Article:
Regression to the mean is a general statistical phenomenon which leads to several widespread fallacies in analyzing & interpreting statistical results, such as residual confounding and Lord’s paradox.
Regression to the mean causes regression fallacy, but it also leads to additional errors, particularly when combined with measurement error:
Residual Confounding: “Statistically Controlling for Confounding Constructs Is Harder than You Think”, 2016 (1992/1991/ et al 1992, et al 2004a/ et al 2004b, et al 2007/ et al 2007/2011, et al 2021)^{1} Example: et al 2021.
“Impossibly hungry judges”, Lakens
A newer twist on residual confounding is to include a polygenic score, which typically measures a small fraction of all genetic influences on many outcomes & environmental measures (usually much less than half of the genetic variance), and declare that “[all] genetics have been controlled for” and proceed to interpret all remaining model coefficients as purelyenvironmental causal variables, and all remaining group differences as various kinds of societal bias or discrimination or environmental/nurture (eg. et al 2021, et al 2021, et al 2020, 2020, et al 2019, et al 2022). An example of correctly using PGSes (using the et al 2021 method to extrapolate the known incompleteness of the PGS to full heritability) is et al 2022.

“Evaluating the Effect of Inadequately Measured Variables in Partial Correlation Analysis”, 1936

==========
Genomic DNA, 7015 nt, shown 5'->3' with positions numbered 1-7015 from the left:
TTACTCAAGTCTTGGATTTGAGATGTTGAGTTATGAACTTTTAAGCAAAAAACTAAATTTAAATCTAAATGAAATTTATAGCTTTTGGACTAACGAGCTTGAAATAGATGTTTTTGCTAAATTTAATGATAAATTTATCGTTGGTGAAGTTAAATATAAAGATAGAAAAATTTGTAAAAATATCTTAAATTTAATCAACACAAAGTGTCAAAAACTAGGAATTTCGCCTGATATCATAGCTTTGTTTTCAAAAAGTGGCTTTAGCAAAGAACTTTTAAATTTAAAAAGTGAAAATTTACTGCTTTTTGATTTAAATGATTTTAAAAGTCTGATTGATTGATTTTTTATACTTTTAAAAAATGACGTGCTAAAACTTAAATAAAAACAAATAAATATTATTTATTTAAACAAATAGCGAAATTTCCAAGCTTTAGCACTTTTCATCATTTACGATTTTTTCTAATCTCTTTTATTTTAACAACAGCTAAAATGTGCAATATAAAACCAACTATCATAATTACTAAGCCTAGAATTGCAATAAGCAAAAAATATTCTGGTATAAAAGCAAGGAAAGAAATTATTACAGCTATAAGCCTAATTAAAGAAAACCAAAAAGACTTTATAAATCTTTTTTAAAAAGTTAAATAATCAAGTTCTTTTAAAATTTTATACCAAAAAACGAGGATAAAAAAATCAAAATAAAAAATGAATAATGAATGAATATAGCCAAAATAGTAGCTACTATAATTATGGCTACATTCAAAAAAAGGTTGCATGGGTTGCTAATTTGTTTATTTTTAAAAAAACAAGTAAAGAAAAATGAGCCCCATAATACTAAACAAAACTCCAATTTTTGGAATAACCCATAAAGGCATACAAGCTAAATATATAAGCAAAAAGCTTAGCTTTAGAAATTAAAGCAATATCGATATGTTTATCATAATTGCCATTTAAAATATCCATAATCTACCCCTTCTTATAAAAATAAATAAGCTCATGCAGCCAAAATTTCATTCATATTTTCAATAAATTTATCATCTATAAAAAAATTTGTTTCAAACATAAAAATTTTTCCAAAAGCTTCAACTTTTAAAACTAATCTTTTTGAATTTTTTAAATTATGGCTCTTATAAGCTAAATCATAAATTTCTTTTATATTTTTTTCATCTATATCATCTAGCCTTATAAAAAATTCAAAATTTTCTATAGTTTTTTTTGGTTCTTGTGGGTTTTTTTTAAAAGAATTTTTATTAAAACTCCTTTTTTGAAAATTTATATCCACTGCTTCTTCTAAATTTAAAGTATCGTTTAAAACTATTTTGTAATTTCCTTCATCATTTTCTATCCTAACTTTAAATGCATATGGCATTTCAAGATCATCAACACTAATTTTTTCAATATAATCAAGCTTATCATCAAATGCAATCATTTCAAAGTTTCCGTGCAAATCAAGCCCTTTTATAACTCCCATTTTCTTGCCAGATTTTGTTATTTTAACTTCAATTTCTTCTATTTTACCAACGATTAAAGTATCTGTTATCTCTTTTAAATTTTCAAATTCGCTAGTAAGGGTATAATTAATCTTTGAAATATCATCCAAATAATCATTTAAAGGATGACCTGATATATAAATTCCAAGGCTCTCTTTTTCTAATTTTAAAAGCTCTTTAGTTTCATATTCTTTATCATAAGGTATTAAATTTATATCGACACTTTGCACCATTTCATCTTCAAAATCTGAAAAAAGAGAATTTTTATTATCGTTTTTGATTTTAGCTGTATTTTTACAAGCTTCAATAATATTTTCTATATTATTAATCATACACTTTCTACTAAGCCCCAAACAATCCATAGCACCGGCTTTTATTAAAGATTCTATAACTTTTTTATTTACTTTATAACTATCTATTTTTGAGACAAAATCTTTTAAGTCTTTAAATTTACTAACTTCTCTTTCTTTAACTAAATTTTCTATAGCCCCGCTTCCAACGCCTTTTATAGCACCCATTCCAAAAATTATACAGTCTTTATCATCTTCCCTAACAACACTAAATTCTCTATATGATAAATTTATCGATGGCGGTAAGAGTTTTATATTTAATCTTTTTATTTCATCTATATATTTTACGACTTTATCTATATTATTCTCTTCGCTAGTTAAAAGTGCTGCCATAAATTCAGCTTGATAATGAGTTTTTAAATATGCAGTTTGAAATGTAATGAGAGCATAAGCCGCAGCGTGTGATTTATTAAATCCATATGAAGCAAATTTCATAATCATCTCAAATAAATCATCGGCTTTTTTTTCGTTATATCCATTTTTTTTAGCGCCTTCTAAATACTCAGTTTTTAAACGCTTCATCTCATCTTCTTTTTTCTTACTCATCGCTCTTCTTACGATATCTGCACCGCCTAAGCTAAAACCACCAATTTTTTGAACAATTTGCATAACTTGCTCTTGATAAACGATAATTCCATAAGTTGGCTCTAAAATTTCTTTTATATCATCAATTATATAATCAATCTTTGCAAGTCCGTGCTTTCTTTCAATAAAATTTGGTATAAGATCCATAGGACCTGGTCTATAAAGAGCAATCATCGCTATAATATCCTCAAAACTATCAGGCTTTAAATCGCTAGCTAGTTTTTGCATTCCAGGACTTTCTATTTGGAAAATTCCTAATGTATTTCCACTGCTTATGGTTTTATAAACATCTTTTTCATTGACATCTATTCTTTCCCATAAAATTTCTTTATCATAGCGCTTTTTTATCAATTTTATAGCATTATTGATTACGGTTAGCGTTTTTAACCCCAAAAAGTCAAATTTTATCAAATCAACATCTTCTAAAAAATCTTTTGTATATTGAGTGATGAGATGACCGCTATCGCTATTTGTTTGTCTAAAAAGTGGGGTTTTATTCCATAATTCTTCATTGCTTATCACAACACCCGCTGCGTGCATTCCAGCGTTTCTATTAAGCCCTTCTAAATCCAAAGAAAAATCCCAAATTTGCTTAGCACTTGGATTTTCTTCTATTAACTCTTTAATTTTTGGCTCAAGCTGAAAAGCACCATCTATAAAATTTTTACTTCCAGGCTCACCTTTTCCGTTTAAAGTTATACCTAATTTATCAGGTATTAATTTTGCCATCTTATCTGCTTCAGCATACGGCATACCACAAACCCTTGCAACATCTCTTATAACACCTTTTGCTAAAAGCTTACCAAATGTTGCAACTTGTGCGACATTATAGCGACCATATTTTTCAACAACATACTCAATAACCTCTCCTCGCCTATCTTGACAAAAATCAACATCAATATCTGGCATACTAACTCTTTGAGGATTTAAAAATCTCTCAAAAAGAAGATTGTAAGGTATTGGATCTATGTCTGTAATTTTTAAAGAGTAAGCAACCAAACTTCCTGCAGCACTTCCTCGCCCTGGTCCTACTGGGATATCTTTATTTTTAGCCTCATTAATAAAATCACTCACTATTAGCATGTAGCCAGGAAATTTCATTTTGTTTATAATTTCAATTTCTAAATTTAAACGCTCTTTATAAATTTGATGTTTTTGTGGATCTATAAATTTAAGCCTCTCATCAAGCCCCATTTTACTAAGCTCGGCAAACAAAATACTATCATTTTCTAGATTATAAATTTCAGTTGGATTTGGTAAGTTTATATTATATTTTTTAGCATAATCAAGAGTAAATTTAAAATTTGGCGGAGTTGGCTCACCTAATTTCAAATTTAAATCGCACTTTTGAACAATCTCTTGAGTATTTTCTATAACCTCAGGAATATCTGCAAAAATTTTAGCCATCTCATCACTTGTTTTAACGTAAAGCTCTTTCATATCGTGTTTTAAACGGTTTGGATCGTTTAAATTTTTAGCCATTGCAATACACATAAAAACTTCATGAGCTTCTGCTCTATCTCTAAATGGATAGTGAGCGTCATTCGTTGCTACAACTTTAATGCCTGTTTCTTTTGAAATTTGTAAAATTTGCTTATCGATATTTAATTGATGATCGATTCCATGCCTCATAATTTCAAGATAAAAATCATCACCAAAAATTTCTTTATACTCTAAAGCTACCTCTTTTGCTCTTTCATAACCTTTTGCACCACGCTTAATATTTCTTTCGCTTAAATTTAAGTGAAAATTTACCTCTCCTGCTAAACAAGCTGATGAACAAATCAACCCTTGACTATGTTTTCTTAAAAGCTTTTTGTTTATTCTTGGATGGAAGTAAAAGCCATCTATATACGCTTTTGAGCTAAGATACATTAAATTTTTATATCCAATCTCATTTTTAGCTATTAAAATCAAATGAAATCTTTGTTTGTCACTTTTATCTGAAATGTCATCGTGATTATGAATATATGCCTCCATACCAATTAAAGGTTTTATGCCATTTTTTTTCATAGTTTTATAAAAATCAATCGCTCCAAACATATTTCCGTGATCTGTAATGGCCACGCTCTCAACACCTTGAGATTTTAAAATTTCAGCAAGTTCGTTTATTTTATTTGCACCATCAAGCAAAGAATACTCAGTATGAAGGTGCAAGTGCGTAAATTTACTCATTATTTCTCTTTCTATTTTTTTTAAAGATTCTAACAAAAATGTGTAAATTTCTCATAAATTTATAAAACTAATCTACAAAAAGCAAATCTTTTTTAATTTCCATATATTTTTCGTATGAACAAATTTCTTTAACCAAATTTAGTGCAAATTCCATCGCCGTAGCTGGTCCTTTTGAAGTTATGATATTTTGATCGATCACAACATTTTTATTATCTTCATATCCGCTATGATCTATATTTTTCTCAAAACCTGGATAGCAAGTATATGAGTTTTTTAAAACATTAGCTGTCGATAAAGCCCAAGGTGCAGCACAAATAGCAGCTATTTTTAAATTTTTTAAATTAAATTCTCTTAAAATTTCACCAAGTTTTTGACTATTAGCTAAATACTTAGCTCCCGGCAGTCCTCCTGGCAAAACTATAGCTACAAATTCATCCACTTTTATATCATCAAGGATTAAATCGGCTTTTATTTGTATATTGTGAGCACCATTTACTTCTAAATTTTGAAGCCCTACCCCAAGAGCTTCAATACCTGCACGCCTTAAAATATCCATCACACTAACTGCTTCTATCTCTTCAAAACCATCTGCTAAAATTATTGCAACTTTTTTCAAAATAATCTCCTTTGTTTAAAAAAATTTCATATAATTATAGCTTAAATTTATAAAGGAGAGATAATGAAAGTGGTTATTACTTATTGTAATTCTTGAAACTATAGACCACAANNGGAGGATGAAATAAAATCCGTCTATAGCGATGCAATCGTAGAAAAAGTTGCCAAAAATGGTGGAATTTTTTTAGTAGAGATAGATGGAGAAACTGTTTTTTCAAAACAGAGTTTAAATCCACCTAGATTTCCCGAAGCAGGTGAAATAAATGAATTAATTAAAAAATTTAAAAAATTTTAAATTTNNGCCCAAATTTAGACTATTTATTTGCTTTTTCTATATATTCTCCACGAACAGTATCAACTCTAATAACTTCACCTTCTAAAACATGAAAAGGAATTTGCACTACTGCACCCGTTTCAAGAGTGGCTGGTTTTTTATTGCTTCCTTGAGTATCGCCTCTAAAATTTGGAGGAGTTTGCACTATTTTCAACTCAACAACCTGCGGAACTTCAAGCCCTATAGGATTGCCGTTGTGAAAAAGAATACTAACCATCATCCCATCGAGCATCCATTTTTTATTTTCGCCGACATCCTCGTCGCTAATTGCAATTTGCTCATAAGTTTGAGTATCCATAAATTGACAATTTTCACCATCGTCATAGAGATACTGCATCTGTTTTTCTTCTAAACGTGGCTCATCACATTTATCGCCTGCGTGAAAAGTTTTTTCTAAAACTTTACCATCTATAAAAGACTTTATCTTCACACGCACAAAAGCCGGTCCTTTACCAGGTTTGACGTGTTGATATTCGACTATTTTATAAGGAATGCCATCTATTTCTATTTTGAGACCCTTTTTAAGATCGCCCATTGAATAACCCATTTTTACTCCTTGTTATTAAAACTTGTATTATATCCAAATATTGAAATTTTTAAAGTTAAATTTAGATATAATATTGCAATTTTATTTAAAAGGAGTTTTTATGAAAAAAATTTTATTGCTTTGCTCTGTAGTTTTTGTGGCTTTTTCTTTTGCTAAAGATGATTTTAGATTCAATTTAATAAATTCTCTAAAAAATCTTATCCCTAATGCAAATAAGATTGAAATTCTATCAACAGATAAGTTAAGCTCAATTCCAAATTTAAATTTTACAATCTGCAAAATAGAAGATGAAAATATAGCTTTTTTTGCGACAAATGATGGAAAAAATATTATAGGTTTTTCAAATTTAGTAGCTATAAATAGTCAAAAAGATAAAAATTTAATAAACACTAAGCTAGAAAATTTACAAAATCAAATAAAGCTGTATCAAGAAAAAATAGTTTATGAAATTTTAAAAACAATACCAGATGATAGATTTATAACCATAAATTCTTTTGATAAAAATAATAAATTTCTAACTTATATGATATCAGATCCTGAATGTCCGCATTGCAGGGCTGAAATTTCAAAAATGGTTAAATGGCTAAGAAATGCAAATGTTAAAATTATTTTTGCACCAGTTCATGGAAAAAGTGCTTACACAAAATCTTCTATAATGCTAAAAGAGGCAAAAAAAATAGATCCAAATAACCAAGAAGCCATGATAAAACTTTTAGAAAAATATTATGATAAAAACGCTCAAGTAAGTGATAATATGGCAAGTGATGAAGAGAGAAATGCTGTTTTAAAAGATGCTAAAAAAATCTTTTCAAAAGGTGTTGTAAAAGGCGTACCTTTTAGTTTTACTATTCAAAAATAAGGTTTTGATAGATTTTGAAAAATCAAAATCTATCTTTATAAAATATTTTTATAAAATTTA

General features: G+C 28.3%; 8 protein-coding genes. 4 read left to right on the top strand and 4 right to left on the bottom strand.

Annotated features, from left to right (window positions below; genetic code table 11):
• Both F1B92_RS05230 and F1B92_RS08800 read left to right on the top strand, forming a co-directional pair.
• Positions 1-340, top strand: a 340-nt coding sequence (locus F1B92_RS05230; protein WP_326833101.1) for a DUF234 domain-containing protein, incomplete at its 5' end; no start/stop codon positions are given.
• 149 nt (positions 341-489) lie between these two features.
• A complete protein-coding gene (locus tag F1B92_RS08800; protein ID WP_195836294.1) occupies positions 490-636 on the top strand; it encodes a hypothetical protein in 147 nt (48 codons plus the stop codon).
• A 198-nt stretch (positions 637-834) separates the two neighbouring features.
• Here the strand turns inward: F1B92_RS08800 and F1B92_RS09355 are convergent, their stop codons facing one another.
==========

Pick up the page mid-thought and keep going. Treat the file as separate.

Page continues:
“Gifted Today But Not Tomorrow? Longitudinal Changes in Ability and Achievement in Elementary School”, 2006 (Challenges in gifted education in elementary or earlier: IQ scores are unstable and so regression to the mean implies that few children in G&T programs will grow up to be gifted); Genius Revisited Revisited (early childhood IQ is measured with great error, and so extremelyhighIQ elementary schools select much less high IQ adults and correspondingly unimpressive results, in contrast to later selection); “To Understand Regression From Parent to Offspring, Think Statistically”, 1978
“Regression Fallacies in the matched groups experiment”, 1942
“Control of Spurious Association and the Reliability of the Controlled Variable”, 1965; “Nuisance Variables and the Ex Post Facto Design”, 1970
Kelley’s Paradox (cf. Lord’s paradox): the Roman poet Terence noted that “When two do the same, it isn’t the same.”; when we have prior knowledge about score distributions, 2 identical scores may have different implications because they will be shrunk differently by regression to the mean, and this will be stronger the more extreme the scores are & the larger the prior differences. (If measurements are not corrected and their predictive accuracy is reduced by leaving them as ‘raw’, this may manifest in the real world as statistical discrimination as optimizing agents learn to implicitly correct and ‘discriminate’.) This frequently comes up in standardized testing & exams, where one of the first to point out the implications was Truman Lee Kelley: